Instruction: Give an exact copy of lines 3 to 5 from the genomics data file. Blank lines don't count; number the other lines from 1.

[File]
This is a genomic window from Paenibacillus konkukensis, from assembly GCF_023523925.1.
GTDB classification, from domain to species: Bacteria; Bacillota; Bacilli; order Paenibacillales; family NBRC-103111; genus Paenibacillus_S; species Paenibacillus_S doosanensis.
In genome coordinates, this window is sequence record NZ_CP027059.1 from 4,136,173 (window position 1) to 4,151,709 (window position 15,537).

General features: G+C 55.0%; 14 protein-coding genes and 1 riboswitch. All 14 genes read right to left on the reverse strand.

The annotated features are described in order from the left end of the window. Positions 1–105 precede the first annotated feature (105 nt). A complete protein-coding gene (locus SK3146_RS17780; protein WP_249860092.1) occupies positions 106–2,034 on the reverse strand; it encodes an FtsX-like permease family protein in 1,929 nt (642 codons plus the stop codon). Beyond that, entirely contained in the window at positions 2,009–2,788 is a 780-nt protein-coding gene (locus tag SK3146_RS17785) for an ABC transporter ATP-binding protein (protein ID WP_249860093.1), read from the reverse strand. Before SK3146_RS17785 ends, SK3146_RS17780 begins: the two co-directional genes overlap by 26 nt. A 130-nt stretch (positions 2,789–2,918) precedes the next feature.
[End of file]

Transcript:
In genome coordinates, this window is sequence record NZ_CP027059.1 from 4,136,173 (window position 1) to 4,151,709 (window position 15,537).

General features: G+C 55.0%; 14 protein-coding genes and 1 riboswitch. All 14 genes read right to left on the reverse strand.

The annotated features are described in order from the left end of the window. Positions 1–105 precede the first annotated feature (105 nt). A complete protein-coding gene (locus SK3146_RS17780; protein WP_249860092.1) occupies positions 106–2,034 on the reverse strand; it encodes an FtsX-like permease family protein in 1,929 nt (642 codons plus the stop codon). Beyond that, entirely contained in the window at positions 2,009–2,788 is a 780-nt protein-coding gene (locus tag SK3146_RS17785) for an ABC transporter ATP-binding protein (protein ID WP_249860093.1), read from the reverse strand. Before SK3146_RS17785 ends, SK3146_RS17780 begins: the two co-directional genes overlap by 26 nt. A 130-nt stretch (positions 2,789–2,918) precedes the next feature.